An Arizona federal district judge narrowed a poll-watching group’s ability to monitor ballot drop boxes by issuing restrictions on taking photos and videos of early voters and prohibiting the open carry of firearms and wearing tactical gear within 250 feet of a drop box.
The temporary restraining order, issued Nov. 1 by U.S. District Judge Michael Liburdi bars affiliates and members of the poll-watching group Clean Elections USA from taking photos and videos of people within 75 feet of a drop box; following, yelling or speaking to people dropping off ballots unless they’re engaged first; and standing within 75 feet of a drop box.
“Today’s U.S. District Court decision is a victory for the voters of Arizona who have the right to cast their ballots free from intimidation, threats, or coercion,” said Pinny Sheoran, president of the League of Women Voters of Arizona in a statement. The League of Women Voters of Arizona was joined with the Arizona Alliance of Retired Americans as plaintiffs in the case. “The League of Women Voters of Arizona is proud to have challenged activities that are presently interfering with voters’ right to cast a ballot safely and without fear, and we encourage voters to continue using drop boxes to vote.”
The order also includes two statements that Clean Elections USA Founder Melody Jennings must post on both the poll-watching group’s website as well as her profile on Truth Social. Also, both statements are required to remain posted on the sites until Election Day, Nov. 8.
The statements are required due to multiple instances, on Truth Social in which Jennings has claimed that voters who drop off more than one ballot are breaking the law. One statement requires Jennings to say that dropping off multiple ballots “is not always illegal,” as family members or caregivers are legally able to drop off more than one ballot.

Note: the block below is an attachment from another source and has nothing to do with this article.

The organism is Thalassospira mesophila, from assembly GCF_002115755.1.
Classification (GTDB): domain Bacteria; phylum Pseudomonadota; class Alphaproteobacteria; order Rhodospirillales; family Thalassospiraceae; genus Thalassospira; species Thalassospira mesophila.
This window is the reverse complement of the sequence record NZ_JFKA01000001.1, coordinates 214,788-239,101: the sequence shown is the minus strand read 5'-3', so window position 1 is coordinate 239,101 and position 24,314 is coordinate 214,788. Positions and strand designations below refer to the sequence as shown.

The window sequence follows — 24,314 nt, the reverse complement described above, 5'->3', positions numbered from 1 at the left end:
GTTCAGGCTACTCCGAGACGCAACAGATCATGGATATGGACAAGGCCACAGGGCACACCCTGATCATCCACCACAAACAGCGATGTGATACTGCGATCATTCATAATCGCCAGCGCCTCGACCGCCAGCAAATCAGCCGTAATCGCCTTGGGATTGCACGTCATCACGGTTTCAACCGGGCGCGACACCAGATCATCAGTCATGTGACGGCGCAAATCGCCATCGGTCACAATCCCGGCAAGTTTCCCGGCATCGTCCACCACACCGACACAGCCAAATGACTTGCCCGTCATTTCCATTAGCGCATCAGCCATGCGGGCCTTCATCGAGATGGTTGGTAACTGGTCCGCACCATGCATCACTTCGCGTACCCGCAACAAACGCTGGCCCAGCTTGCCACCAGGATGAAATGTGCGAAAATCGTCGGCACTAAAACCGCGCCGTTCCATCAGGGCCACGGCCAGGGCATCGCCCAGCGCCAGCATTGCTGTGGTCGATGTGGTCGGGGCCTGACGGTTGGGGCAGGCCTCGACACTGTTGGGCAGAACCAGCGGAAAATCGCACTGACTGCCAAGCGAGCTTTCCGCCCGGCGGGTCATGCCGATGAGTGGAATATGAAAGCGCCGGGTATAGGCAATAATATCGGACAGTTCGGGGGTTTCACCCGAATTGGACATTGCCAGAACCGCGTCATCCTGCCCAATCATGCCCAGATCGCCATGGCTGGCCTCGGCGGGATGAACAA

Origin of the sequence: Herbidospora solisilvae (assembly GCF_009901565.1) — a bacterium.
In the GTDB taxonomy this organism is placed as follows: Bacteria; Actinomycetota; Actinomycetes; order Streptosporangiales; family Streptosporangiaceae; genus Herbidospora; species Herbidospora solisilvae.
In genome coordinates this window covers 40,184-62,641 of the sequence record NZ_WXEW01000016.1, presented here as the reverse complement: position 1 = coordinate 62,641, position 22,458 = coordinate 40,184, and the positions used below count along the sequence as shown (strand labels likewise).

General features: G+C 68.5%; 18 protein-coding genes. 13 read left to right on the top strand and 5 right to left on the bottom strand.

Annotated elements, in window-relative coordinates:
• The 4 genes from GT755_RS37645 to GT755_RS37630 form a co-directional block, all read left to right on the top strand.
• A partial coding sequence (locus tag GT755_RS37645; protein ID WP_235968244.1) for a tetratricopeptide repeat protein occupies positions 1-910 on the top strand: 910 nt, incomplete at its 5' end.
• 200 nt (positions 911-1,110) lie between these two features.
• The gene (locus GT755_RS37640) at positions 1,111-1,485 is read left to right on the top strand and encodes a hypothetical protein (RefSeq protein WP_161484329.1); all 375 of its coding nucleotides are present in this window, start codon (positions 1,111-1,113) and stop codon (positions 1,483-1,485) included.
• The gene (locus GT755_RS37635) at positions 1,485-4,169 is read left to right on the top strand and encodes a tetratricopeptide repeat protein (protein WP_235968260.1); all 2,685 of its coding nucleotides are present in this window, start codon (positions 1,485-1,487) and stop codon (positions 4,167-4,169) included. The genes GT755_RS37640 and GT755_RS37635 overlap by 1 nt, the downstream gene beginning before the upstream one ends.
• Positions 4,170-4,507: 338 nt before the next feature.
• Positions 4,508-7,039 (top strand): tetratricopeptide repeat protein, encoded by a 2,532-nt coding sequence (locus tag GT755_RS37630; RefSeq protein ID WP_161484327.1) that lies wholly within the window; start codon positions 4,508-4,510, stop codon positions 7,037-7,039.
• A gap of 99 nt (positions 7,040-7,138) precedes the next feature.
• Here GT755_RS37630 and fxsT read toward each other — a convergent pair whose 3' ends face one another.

The other statement, which Jennings is required to post solely on her Truth Social profile, states that “Any past statement that it is always illegal to deposit multiple ballots in a ballot drop box is incomplete; a family member, household member, or caregiver can legally do so.”
Both statements must conclude with a copy of the temporary restraining order and the text of Arizona Revised Statutes 16-1005, which refer to ballot abuse and election conduct.
The restraining order will be in effect for 14 days, but Clean Elections USA is not responsible for any people who violate the order who are not in direct correspondence with the monitoring group.
According to the filing, the order included another section that Clean Elections USA contested, which prohibits the act of “doxxing” — or sharing personal information online — about early voters who the group may believe are acting fraudulently. The personal information that is prohibited from online sharing, according to the order, can include voters’ “identity, their distinguishing features, their license plate number” and “the model and make of [their] car.”
The order comes less than a week after Judge Liburdi denied a bid from the Arizona Alliance for Retired Americans and Voto Latino which noted instances of alleged voter intimidation from Clean Election USA members. The complaint filed by the League of Women Voters of Arizona included similar concerns, and the two cases merged.